A dog has no right to be a “pet,” and a judge is considering whether it’s OK to let it live with a human.
The ruling could be appealed by a dog owner who is challenging a provincial ban on owning dogs in a province where more than two million people live with dogs.
Under a new law, a person is only allowed to own a dog when they are at least 18 years old and the owner is registered with the province.
That means the dog can only live with an owner who has the same registration as the dog.
It’s the latest challenge to a ban that went into effect in July.
In May, a judge ruled the ban violates the rights of people to own animals and to live with them.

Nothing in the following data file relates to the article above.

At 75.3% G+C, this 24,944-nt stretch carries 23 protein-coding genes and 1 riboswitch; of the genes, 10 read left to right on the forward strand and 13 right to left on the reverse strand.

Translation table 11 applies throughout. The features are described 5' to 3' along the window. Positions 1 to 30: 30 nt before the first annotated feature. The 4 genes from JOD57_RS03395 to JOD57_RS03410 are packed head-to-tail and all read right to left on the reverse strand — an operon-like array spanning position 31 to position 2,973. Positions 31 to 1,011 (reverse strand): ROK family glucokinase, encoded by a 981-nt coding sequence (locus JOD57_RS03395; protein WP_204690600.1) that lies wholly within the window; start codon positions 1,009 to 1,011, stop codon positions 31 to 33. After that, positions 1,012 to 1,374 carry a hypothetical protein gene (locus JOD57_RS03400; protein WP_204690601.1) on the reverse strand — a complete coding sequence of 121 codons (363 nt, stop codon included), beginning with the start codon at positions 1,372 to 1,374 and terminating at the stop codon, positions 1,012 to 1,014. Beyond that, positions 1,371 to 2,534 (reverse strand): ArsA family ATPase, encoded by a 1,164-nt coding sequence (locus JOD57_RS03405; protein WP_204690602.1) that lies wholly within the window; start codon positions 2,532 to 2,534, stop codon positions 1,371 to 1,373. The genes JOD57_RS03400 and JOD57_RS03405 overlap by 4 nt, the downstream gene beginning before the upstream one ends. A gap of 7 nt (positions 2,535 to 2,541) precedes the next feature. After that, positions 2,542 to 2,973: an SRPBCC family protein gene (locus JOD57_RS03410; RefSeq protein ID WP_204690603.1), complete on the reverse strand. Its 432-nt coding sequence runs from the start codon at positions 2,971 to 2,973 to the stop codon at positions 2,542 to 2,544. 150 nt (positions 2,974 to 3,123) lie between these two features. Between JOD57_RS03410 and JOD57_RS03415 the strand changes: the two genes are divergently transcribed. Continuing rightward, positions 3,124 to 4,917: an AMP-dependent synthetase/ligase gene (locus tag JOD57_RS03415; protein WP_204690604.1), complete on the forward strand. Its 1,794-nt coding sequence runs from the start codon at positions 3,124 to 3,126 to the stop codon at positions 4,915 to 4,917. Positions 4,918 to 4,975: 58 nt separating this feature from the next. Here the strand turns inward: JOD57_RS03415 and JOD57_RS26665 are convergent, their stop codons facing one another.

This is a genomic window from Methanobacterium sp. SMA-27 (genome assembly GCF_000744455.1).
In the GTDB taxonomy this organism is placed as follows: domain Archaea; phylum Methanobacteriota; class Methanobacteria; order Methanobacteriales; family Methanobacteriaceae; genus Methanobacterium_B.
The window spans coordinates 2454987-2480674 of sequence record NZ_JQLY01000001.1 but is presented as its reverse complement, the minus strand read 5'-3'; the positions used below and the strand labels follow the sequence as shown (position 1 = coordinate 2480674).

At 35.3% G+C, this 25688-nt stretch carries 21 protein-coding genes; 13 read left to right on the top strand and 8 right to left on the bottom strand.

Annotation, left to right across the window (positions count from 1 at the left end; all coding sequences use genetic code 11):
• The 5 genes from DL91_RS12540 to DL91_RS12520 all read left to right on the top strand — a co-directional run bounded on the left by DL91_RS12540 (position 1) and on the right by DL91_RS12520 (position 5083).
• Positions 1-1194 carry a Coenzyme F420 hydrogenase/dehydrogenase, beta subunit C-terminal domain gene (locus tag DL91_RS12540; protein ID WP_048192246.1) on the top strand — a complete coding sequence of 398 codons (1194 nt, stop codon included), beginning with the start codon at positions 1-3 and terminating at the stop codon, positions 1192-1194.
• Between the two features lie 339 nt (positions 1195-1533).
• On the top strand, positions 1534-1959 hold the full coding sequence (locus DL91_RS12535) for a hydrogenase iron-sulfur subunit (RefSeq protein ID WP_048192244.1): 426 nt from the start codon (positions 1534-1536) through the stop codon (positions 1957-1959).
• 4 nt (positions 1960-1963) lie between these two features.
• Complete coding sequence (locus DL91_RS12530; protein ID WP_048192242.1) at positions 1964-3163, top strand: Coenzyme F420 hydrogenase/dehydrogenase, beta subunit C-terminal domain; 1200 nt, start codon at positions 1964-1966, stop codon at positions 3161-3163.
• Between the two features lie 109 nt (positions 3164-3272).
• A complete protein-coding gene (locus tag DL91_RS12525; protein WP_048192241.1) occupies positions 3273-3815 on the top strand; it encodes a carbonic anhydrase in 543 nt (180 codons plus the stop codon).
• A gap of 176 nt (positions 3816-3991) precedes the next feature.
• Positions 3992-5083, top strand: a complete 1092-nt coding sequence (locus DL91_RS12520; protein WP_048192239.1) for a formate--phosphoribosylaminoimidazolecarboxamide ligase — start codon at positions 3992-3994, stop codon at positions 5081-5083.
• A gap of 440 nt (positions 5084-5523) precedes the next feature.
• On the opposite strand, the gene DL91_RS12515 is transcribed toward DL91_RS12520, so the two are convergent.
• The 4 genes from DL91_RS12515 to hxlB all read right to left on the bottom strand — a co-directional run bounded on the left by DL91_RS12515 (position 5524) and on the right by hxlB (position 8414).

The province said it will appeal the decision.
The Alberta Federation of Agriculture, the province’s animal protection watchdog, said the ban on dog ownership is aimed at protecting people from the potential risks of living with dogs, such as dog bites and accidental collisions.
The group said it supports the ban, but the challenge is important because it will be up to the courts to decide what constitutes a dog and whether it should be considered a pet.
It said a ban on dogs would violate the rights and freedoms of people, including the right to own and control pets.
“A ban on breeding dogs is inconsistent with the principles of personal liberty, due process, and equality,” the group said in a statement.
The decision comes as the province looks to introduce a “Dog Friendly” law that would ban the possession of dogs and allow owners to keep their dogs if they are registered with a shelter or dog shelter.
It is the first time the province has banned dogs, and the legislation is expected to go to the legislature in early June.